Tuesday, 12 March 2013

The New Fan-Artist Relationship

My previous blog post (hyperlink essay) focused on the increasingly well known organization TED , yet I did not actually link to any specific TEDtalk. Therefore, this week I have decided to discuss one talk that assists in furthering the arguments set forth in my previous post related to the incredible opportunities the internet provides us with.
The talk I have selected to bring to your attention is entitled The Art of Asking , and it was presented by a female artist in the music industry named Amanda Palmer . Palmer discusses a creative idea that, prior to the age of the Internet, would have NEVER come to fruition. Concisely, Palmer discusses the unbelievable experiences and support she has managed to receive from her fans all purely thanks to social media and the affordances of the Internet itself. The web is essentially responsible for her continued career. Palmer’s record label dropped her band before it produced a record, therefore, she wouldn’t have been able to share her music with others without the Internet. The Internet enabled her with the ability to share her music technically for free. The reason I say technically for free is because despite the fact that anyone could download her stuff for free, Palmer requested that her fans make donations for the music. So instead of insisting her fans pay a set amount, this system allowed them to pay what they wanted for her songs- a concept which reminds me a lot of the idea of our new gift economy.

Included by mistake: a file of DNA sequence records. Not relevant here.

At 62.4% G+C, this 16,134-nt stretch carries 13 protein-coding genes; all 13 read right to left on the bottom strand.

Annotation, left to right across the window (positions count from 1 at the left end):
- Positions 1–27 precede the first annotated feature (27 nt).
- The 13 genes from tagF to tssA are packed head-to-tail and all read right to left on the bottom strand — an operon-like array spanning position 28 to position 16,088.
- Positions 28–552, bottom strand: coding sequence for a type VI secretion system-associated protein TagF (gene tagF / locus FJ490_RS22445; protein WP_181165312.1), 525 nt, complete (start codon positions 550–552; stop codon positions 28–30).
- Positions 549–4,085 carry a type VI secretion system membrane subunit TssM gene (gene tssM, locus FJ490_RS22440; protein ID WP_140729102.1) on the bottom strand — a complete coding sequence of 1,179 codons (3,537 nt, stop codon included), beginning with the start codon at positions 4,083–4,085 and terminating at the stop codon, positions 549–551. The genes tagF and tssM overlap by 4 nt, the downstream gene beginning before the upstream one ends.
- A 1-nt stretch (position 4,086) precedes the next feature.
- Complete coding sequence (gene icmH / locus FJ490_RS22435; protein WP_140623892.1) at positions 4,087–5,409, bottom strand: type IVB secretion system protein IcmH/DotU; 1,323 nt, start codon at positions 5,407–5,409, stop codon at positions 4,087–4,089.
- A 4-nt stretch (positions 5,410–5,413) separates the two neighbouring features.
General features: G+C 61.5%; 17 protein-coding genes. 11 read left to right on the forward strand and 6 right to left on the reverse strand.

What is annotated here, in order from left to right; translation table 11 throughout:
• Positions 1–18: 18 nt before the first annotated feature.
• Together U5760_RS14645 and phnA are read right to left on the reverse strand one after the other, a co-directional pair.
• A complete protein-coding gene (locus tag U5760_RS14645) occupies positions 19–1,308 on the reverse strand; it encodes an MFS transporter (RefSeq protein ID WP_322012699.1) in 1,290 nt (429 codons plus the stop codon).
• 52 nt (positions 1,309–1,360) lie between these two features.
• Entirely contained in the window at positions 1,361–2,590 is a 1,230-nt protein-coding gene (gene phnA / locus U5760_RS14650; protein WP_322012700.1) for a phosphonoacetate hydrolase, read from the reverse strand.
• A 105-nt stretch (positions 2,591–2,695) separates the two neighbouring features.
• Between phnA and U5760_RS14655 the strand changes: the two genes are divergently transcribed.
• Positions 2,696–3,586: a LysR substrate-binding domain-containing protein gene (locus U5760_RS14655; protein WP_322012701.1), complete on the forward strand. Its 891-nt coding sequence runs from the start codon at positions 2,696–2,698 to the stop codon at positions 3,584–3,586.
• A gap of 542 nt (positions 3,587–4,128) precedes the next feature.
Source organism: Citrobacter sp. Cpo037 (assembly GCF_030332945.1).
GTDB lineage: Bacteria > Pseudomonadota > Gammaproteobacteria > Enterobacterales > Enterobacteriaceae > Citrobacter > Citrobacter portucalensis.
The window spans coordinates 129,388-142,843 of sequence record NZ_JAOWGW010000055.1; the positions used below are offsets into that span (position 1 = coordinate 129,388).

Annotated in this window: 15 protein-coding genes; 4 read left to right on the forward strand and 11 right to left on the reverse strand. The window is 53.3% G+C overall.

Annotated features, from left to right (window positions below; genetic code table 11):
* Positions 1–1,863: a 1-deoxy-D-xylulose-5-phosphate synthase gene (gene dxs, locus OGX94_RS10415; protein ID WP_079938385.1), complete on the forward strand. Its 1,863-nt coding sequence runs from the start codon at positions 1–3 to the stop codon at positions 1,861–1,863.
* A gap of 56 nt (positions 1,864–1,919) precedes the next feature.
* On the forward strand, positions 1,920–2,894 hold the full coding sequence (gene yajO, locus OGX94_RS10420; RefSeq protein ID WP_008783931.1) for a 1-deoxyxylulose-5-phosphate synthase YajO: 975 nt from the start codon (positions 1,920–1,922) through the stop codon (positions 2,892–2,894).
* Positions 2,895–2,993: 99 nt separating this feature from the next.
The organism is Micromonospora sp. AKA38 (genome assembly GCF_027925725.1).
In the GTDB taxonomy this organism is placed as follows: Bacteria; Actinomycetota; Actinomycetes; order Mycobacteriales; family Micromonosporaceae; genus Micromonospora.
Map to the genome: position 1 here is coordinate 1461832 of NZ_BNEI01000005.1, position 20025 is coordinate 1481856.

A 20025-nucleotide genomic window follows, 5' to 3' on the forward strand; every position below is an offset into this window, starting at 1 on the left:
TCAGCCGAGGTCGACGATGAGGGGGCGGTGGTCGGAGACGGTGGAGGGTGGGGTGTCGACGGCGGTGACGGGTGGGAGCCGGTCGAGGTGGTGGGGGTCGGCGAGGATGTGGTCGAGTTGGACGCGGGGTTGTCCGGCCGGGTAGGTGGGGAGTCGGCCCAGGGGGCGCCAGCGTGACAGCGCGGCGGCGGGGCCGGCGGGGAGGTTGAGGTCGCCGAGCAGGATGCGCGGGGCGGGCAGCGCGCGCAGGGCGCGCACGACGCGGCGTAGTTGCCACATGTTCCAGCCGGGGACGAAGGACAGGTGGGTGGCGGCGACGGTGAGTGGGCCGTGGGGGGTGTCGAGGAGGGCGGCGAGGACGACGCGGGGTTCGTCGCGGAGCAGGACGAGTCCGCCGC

Regardless, in doing this Palmer was able to earn $1.2 million via Kickstarter from approximately 25 000 fans that preordered her album. This is the power of fan culture.  Artists produce art for them, therefore, especially in today’s global village they should be entitled to a say in this relationship between what they give and receive – Palmer provided them with this voice.
The fact that Palmer could be so successful in making money this way opens doors to a whole other way for struggling artists in the deteriorating music industry to make money. This notion of asking for donations to help proliferate the music and support the artist is fantastic. It embraces change rather than trying to fight it. Most importantly though, fans really feel like they are consciously, actively supporting the art of an artist they love. 

1 comment:

  1. Hey Monica, loved the blog. I think what Amanda Palmer did was a great idea for it seemed to make her some money. On an additional, note she was not the only artist to do this for Radiohead did the same thing with one of their albums and make a lot of money by doing so. Even though an artists goal in making music is to express themselves and generate attention, they still need to make money. With the advent of the Internet, this has become much harder for them because of downloading- it seems that nobody buys records anymore. I think all artists will begin to use the reach capacity of the Internet as a means of making money, for it certainly has the capacity to bring them proper financial compensation.